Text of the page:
Originally posted on Barilla Germany’s Facebook page, later posted on the company’s US page with the caption “Sauce for all”
Barilla’s president Guido Barilla is a big fan of “traditional families”, and is definitely NOT ok with those weird families in which gay men raise children, saying “if they don’t like it then they will not eat it (our pasta) and they will eat another brand.” Also, he’s apparently he’s unaware that women can be gay (or maybe he assumed that lesbians make their own pasta and/or don’t eat gluten?) Bad publicity for sure, and I’m definitely one of the people who will never buy that brand again. The following day competing pasta company Bertolli jumped into the fray with a great example of how to deal with one of your rivals messing up big time; release a cute positive ad, get free publicity, and reach customers around the world who are looking for a new pasta brand.
Some other thoughts: This is a great illustration of how the internet has changed how businesses present themselves and the standards they’re held to. The comment was originally part of an Italian radio interview, and I have to imagine that in Italy (as in much of America) his viewpoints are unremarkable to many people. Before the age of the internet and social media the story would probably have died a quiet death, or at least only caused a kerfuffle in Italy. Not in 2013 though. (The times referenced are EST.) Barilla’s comments (and subsequent non-apology) were picked up by UPI and other sources mid-morning on September 26th. From there the story spread to Twitter where the hastag #BoycottBarilla quickly gained steam, to LGBT focused blogs like TowleRoad, Joe My God, and Pink News, and to news sites and stories all over the web from HuffPo to USA Today. Many of those stories broke before noon the same day!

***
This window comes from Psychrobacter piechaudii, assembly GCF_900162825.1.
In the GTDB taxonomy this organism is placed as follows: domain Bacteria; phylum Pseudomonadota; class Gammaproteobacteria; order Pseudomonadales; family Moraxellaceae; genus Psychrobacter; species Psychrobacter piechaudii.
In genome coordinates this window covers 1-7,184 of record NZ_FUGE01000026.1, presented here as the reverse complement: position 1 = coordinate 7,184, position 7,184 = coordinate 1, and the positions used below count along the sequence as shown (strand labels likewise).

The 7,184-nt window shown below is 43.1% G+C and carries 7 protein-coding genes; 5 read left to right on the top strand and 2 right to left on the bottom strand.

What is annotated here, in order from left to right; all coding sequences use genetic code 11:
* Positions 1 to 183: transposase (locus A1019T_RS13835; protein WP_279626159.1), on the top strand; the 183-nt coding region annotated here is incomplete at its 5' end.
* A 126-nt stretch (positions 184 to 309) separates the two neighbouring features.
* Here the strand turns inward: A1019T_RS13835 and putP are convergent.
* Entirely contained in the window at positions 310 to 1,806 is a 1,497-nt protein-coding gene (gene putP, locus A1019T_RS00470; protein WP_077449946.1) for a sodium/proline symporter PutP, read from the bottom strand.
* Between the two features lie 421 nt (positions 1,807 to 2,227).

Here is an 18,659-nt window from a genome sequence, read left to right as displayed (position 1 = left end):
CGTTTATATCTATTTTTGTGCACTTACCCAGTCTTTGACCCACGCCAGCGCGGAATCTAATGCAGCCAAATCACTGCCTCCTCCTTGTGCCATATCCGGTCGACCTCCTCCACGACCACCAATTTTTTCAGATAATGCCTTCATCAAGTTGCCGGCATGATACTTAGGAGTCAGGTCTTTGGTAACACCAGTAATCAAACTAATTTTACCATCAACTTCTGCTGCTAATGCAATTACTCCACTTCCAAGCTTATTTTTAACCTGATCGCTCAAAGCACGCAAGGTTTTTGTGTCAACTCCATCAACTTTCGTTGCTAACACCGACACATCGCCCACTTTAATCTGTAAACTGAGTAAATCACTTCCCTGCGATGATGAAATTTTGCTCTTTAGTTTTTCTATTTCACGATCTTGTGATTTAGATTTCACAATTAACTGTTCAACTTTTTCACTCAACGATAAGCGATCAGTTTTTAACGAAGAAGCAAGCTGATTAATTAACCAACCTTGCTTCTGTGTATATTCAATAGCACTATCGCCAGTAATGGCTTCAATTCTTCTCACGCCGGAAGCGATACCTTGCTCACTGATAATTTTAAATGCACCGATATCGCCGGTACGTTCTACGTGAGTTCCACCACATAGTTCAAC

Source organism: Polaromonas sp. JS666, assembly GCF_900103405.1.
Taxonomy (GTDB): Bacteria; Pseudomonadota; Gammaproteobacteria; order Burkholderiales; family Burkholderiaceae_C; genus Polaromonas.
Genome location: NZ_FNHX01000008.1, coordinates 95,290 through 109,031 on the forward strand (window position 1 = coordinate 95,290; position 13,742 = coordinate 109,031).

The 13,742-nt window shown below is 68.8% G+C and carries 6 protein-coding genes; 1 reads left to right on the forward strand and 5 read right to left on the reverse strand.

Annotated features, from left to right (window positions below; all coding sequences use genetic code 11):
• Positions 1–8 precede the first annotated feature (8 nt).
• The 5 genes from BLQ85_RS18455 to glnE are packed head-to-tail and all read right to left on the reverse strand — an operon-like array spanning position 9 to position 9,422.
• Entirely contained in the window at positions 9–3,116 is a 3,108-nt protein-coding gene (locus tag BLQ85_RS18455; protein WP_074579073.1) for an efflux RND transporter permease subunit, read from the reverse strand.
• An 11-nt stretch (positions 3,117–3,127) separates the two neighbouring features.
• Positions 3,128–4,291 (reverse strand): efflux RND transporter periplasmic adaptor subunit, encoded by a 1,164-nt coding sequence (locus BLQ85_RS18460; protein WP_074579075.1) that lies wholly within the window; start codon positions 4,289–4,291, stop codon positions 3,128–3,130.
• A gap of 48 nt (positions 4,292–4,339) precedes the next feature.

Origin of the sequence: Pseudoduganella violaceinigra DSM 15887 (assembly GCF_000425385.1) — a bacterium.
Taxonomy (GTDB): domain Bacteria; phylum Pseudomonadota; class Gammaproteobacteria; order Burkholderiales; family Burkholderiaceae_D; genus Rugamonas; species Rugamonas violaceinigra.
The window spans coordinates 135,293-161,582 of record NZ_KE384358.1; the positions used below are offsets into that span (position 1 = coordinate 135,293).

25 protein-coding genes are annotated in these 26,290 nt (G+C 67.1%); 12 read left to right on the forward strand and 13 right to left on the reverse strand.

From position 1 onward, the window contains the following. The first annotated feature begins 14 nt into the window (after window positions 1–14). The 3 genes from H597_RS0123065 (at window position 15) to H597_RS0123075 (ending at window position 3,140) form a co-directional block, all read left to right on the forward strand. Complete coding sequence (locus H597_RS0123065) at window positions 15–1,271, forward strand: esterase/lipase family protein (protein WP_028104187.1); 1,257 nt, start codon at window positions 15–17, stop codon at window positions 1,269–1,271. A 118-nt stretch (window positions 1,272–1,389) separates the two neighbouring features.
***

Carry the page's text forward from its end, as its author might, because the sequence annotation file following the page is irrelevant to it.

Bertolli’s response was created, posted, and then spread just as quickly. The cute image above was posted on Bertolli Germany’s Facebook feed sometime on the 27th, was spreading across the web by noon, and was shared on their US Facebook page on the 28th. Bertolli has created explicitly gay-friends ads in the past, but this image was created by Barilla’s German social-media agency Orca im Hafen specifically as a response to the Barilla controversy. I’ve had dance rehearsals that were longer than the time it took to create, proof, approve, and post their ad! It’s possible, of course, that they were inspired by this spoof ad, which the company it was attributed to later denied involvement with. (Although mostly in Italian.) Either way, a nice catch by the marketing and social media team, and I’m happy that this catch was made by (and will benefit) a company with a history of gay-positive advertising.